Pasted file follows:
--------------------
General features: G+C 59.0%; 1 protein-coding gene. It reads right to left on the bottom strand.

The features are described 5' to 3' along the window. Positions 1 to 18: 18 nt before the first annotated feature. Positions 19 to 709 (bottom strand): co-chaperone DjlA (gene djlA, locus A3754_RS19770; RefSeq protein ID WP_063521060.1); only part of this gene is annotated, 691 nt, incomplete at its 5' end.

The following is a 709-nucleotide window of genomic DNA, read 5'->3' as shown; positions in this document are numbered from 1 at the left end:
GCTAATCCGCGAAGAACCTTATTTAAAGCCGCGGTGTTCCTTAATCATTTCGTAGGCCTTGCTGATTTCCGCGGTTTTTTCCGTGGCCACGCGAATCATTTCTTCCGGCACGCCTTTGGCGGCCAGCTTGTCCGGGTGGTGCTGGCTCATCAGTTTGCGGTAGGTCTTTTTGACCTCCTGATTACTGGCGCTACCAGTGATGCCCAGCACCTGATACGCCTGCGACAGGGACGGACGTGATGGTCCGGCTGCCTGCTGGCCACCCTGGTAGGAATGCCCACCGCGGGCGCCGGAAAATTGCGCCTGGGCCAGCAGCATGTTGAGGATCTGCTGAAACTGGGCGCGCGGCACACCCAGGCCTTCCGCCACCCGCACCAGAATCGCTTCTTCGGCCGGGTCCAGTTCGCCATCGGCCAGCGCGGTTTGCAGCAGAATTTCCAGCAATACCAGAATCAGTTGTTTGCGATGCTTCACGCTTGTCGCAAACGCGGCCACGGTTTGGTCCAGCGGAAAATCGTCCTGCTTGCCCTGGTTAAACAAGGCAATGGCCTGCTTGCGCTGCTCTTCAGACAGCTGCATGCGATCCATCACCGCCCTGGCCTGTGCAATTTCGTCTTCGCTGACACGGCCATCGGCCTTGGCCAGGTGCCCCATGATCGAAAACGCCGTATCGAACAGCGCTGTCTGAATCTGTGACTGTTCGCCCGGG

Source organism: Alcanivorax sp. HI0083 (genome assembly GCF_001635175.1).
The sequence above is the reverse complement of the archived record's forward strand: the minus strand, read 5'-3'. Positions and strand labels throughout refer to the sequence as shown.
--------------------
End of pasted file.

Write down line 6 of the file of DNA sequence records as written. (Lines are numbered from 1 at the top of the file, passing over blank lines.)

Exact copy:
The sequence above is the reverse complement of the archived record's forward strand: the minus strand, read 5'-3'. Positions and strand labels throughout refer to the sequence as shown.